Inbox: Is Posada worthy of the Hall of Fame?

Yankees Inbox: Is Posada a Hall of Famer?

Inbox: Is Posada worthy of the Hall of Fame?
We begin the week with the news that what was once a "Core Four" has been reduced by one more, with Jorge Posada reportedly preparing to confirm his retirement in the near future. As we await that announcement, let's attempt to tackle some of the issues in the latest Yankees Inbox.

In five years, would you vote for Jorge Posada to make the Hall of Fame? Do you think he belongs?
-- Michael M., New York

I don't have a vote, but it promises to spark some healthy debate when the time comes to evaluate Posada's career in those terms. I think he'll be a borderline candidate who receives some support on the ballot. My initial reaction is to say no, that Posada will fall short -- much as Bernie Williams is expected to -- but that is not to diminish the contributions Posada made to collecting those championship rings.

He was an above-average offensive catcher, one of the game's best during his prime years, and certainly ranks as a worthy entry in the franchise lineage that includes the likes of Bill Dickey, Yogi Berra and Thurman Munson -- the latter of whom Posada idolized and honored with a tribute in his Yankee Stadium locker for years.

Posada's legacy promises to be one of a hard-working lunchpail demeanor on the field coupled with unbridled fiery passion in the Yankees' clubhouse. Of course, his bloop double off Pedro Martinez in the 2003 American League Championship Series will stand out, and there would have been no Derek Jeter flip play without Posada's alert sweeping tag of Jeremy Giambi in the 2001 AL Division Series.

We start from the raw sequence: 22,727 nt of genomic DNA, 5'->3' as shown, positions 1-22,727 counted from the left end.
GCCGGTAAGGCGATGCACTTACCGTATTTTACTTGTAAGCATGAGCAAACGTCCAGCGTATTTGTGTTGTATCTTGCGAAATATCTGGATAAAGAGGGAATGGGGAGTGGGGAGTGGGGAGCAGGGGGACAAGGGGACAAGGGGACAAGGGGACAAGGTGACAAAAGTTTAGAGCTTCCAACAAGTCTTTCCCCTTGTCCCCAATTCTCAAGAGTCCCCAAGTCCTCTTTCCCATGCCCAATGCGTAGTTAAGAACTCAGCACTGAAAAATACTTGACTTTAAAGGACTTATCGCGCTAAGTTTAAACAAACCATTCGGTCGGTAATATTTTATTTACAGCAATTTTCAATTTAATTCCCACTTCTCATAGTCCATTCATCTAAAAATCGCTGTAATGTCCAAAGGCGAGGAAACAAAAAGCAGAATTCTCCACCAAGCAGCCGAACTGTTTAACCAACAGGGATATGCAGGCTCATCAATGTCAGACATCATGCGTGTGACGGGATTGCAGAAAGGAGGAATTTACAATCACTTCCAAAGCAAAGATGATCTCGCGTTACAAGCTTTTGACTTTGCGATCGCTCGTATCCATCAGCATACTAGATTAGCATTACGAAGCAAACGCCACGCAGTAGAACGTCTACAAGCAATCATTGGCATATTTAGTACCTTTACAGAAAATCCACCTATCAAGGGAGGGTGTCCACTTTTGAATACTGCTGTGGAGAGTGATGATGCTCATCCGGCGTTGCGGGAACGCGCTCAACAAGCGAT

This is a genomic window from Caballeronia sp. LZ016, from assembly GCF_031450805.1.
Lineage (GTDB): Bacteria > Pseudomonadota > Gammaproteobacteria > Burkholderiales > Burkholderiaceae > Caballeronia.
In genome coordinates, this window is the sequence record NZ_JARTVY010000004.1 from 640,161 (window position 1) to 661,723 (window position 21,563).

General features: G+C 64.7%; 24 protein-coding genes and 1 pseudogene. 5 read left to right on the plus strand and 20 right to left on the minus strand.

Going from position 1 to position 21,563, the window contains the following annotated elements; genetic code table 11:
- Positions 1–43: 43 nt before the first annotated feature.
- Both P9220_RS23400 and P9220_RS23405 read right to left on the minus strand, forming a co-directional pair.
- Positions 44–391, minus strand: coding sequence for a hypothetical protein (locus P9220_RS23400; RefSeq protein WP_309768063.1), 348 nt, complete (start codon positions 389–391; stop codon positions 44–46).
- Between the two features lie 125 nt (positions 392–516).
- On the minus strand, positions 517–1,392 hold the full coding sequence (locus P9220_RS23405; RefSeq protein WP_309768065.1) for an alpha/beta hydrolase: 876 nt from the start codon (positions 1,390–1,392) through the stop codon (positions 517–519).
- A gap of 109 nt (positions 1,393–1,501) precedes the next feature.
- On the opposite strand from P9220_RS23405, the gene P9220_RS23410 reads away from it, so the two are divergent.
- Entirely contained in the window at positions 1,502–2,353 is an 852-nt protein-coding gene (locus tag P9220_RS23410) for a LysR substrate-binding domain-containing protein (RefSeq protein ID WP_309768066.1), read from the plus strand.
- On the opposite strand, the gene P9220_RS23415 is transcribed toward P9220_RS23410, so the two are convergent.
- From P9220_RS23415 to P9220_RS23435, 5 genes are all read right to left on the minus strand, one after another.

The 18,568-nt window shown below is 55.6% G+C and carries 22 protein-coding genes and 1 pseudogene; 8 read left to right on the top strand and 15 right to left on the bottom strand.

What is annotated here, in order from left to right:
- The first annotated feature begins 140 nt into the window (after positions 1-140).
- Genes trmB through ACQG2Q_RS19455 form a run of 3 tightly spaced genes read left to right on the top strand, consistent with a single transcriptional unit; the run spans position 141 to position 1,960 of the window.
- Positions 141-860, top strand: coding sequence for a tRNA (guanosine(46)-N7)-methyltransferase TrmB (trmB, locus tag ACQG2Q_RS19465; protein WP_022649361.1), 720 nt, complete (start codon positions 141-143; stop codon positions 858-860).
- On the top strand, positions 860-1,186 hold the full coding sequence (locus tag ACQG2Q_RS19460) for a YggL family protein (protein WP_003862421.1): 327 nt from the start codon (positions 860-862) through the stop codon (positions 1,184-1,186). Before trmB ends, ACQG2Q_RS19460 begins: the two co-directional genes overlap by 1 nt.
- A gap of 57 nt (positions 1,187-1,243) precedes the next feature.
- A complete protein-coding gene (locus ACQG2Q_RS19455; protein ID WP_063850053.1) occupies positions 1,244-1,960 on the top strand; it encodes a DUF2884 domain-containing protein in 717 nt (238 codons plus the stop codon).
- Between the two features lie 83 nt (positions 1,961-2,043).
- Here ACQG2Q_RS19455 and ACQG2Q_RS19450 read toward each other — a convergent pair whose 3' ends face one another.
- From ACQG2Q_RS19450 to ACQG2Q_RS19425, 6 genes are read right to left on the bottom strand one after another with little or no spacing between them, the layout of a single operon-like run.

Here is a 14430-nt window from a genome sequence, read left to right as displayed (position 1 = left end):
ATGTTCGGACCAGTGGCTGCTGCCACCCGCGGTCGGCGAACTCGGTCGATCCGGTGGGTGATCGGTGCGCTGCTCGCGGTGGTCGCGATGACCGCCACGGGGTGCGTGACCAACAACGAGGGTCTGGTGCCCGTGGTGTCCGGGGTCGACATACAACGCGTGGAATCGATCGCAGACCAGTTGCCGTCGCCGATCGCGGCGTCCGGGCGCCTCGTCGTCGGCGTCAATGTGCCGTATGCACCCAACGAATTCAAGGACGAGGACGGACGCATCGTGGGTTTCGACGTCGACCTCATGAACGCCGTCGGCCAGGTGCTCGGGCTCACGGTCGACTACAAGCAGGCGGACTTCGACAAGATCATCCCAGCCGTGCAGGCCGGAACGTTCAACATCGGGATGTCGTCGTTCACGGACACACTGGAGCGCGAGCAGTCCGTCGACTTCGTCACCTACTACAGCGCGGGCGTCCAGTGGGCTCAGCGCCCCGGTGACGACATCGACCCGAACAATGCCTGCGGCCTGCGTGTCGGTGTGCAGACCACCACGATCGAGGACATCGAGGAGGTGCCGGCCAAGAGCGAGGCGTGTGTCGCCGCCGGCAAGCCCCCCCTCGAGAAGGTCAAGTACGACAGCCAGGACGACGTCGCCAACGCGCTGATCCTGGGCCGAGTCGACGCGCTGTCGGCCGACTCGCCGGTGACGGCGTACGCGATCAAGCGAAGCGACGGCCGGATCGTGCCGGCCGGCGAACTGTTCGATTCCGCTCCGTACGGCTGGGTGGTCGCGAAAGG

Have a question about the Yankees?
Bryan HochE-mail your query to MLB.com Yankees beat reporter Bryan Hoch for possible inclusion in a future Inbox column. Letters may be edited for brevity, length and/or content.
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Sure, the 2011 season was tough for Posada, whose pride had to be dented by losing his catching job and his struggles offensively, but it shouldn't overshadow his career. I also can't help but think of the times that made you laugh; Posada on the bases always could be an adventure, as his teammates would often joke.

If that all doesn't turn out to be enough for Cooperstown, it ought to be enough for Monument Park someday.

Is there any chance the Yankees will bring back Eric Chavez?
-- Robert S., Painted Post, N.Y.

There seems to be a good shot, especially after negotiations with Hiroyuki Nakajima didn't work out. General manager Brian Cashman had said that he wasn't in a position to pursue anything for that role until the Nakajima situation was resolved, but the Yankees are known to have interest in bringing Chavez back.

If the Yankees field the same team in 2012 as they did in '11, what's to say they will go further in the playoffs?
-- Robert A., New Point, Va.

Hopefully John Sterling hasn't copyrighted the phrase, "You can't predict baseball," because I'll use it with a nod here. Let's say that they replayed the '11 season 100 times -- how could we be sure they'd get bounced by the Tigers in a five-game series every time? Not many were expecting that outcome the first time around.

The Yankees have their flaws, to be sure, but they did win 97 games -- most in the league -- for a reason. As much as we've talked about the starting pitching, for the purposes of the playoffs, a few key hits in big spots and healthier players could have tipped the balance against Detroit.